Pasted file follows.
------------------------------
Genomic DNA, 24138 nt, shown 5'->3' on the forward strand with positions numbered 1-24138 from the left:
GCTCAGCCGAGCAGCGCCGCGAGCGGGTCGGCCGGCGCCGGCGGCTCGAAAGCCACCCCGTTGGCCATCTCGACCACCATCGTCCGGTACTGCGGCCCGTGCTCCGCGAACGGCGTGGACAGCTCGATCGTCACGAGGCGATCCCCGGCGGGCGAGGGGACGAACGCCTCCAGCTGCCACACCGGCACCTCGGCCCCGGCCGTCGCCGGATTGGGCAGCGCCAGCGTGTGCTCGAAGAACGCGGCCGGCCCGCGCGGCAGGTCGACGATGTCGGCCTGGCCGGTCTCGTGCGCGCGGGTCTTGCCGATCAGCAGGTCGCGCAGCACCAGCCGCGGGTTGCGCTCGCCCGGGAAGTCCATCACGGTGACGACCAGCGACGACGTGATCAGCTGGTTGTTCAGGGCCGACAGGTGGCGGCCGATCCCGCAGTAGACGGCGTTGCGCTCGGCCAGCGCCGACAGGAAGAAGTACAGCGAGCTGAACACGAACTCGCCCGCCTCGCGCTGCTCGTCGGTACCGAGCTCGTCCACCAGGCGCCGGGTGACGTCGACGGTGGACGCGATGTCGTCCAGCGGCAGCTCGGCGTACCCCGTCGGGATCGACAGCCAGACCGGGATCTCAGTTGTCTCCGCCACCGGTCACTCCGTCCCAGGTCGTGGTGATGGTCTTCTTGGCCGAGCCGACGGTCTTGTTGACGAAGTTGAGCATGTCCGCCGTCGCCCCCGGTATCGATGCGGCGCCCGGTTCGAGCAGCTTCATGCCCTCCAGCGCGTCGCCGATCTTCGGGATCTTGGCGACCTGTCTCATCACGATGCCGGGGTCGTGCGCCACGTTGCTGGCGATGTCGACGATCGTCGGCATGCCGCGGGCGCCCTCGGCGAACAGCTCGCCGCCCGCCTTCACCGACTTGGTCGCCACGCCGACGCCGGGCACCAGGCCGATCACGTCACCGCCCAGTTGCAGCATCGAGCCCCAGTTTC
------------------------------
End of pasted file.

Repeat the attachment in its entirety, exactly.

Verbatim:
Genomic DNA, 24138 nt, shown 5'->3' on the forward strand with positions numbered 1-24138 from the left:
GCTCAGCCGAGCAGCGCCGCGAGCGGGTCGGCCGGCGCCGGCGGCTCGAAAGCCACCCCGTTGGCCATCTCGACCACCATCGTCCGGTACTGCGGCCCGTGCTCCGCGAACGGCGTGGACAGCTCGATCGTCACGAGGCGATCCCCGGCGGGCGAGGGGACGAACGCCTCCAGCTGCCACACCGGCACCTCGGCCCCGGCCGTCGCCGGATTGGGCAGCGCCAGCGTGTGCTCGAAGAACGCGGCCGGCCCGCGCGGCAGGTCGACGATGTCGGCCTGGCCGGTCTCGTGCGCGCGGGTCTTGCCGATCAGCAGGTCGCGCAGCACCAGCCGCGGGTTGCGCTCGCCCGGGAAGTCCATCACGGTGACGACCAGCGACGACGTGATCAGCTGGTTGTTCAGGGCCGACAGGTGGCGGCCGATCCCGCAGTAGACGGCGTTGCGCTCGGCCAGCGCCGACAGGAAGAAGTACAGCGAGCTGAACACGAACTCGCCCGCCTCGCGCTGCTCGTCGGTACCGAGCTCGTCCACCAGGCGCCGGGTGACGTCGACGGTGGACGCGATGTCGTCCAGCGGCAGCTCGGCGTACCCCGTCGGGATCGACAGCCAGACCGGGATCTCAGTTGTCTCCGCCACCGGTCACTCCGTCCCAGGTCGTGGTGATGGTCTTCTTGGCCGAGCCGACGGTCTTGTTGACGAAGTTGAGCATGTCCGCCGTCGCCCCCGGTATCGATGCGGCGCCCGGTTCGAGCAGCTTCATGCCCTCCAGCGCGTCGCCGATCTTCGGGATCTTGGCGACCTGTCTCATCACGATGCCGGGGTCGTGCGCCACGTTGCTGGCGATGTCGACGATCGTCGGCATGCCGCGGGCGCCCTCGGCGAACAGCTCGCCGCCCGCCTTCACCGACTTGGTCGCCACGCCGACGCCGGGCACCAGGCCGATCACGTCACCGCCCAGTTGCAGCATCGAGCCCCAGTTTC